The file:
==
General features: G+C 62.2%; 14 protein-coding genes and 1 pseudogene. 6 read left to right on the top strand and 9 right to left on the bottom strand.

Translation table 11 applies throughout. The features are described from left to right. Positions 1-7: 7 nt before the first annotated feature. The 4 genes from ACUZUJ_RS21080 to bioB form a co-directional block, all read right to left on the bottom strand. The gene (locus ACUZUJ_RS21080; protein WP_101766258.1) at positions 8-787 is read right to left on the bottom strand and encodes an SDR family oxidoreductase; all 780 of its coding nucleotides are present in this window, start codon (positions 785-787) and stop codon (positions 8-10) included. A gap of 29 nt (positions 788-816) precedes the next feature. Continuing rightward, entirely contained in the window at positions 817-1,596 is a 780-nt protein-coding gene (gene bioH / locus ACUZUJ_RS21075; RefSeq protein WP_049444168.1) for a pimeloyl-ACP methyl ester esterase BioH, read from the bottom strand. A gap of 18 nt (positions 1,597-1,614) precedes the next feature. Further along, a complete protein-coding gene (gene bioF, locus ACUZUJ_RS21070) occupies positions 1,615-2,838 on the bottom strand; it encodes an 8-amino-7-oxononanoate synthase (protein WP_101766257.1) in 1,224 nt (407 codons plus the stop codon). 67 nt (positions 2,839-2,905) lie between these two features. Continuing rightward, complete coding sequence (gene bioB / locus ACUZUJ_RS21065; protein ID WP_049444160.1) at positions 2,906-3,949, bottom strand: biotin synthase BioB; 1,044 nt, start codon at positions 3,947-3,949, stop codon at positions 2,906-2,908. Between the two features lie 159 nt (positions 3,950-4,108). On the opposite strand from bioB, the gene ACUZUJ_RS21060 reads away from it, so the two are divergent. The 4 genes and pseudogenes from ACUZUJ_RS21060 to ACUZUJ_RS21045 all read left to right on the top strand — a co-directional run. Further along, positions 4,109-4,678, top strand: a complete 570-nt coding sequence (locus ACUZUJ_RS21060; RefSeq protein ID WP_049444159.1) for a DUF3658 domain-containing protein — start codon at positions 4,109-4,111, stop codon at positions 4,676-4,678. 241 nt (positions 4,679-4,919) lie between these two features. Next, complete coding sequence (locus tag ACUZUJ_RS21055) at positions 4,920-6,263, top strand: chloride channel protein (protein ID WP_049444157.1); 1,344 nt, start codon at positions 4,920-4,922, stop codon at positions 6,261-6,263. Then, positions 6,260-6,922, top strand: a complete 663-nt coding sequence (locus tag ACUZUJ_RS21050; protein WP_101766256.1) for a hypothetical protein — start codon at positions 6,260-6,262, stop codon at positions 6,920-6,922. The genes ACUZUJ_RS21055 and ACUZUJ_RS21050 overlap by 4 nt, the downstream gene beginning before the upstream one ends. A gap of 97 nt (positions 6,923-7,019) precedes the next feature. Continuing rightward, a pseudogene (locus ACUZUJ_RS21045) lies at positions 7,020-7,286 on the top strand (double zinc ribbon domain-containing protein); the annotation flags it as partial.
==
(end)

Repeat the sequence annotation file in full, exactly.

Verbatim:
General features: G+C 62.2%; 14 protein-coding genes and 1 pseudogene. 6 read left to right on the top strand and 9 right to left on the bottom strand.

Translation table 11 applies throughout. The features are described from left to right. Positions 1-7: 7 nt before the first annotated feature. The 4 genes from ACUZUJ_RS21080 to bioB form a co-directional block, all read right to left on the bottom strand. The gene (locus ACUZUJ_RS21080; protein WP_101766258.1) at positions 8-787 is read right to left on the bottom strand and encodes an SDR family oxidoreductase; all 780 of its coding nucleotides are present in this window, start codon (positions 785-787) and stop codon (positions 8-10) included. A gap of 29 nt (positions 788-816) precedes the next feature. Continuing rightward, entirely contained in the window at positions 817-1,596 is a 780-nt protein-coding gene (gene bioH / locus ACUZUJ_RS21075; RefSeq protein WP_049444168.1) for a pimeloyl-ACP methyl ester esterase BioH, read from the bottom strand. A gap of 18 nt (positions 1,597-1,614) precedes the next feature. Further along, a complete protein-coding gene (gene bioF, locus ACUZUJ_RS21070) occupies positions 1,615-2,838 on the bottom strand; it encodes an 8-amino-7-oxononanoate synthase (protein WP_101766257.1) in 1,224 nt (407 codons plus the stop codon). 67 nt (positions 2,839-2,905) lie between these two features. Continuing rightward, complete coding sequence (gene bioB / locus ACUZUJ_RS21065; protein ID WP_049444160.1) at positions 2,906-3,949, bottom strand: biotin synthase BioB; 1,044 nt, start codon at positions 3,947-3,949, stop codon at positions 2,906-2,908. Between the two features lie 159 nt (positions 3,950-4,108). On the opposite strand from bioB, the gene ACUZUJ_RS21060 reads away from it, so the two are divergent. The 4 genes and pseudogenes from ACUZUJ_RS21060 to ACUZUJ_RS21045 all read left to right on the top strand — a co-directional run. Further along, positions 4,109-4,678, top strand: a complete 570-nt coding sequence (locus ACUZUJ_RS21060; RefSeq protein ID WP_049444159.1) for a DUF3658 domain-containing protein — start codon at positions 4,109-4,111, stop codon at positions 4,676-4,678. 241 nt (positions 4,679-4,919) lie between these two features. Next, complete coding sequence (locus tag ACUZUJ_RS21055) at positions 4,920-6,263, top strand: chloride channel protein (protein ID WP_049444157.1); 1,344 nt, start codon at positions 4,920-4,922, stop codon at positions 6,261-6,263. Then, positions 6,260-6,922, top strand: a complete 663-nt coding sequence (locus tag ACUZUJ_RS21050; protein WP_101766256.1) for a hypothetical protein — start codon at positions 6,260-6,262, stop codon at positions 6,920-6,922. The genes ACUZUJ_RS21055 and ACUZUJ_RS21050 overlap by 4 nt, the downstream gene beginning before the upstream one ends. A gap of 97 nt (positions 6,923-7,019) precedes the next feature. Continuing rightward, a pseudogene (locus ACUZUJ_RS21045) lies at positions 7,020-7,286 on the top strand (double zinc ribbon domain-containing protein); the annotation flags it as partial.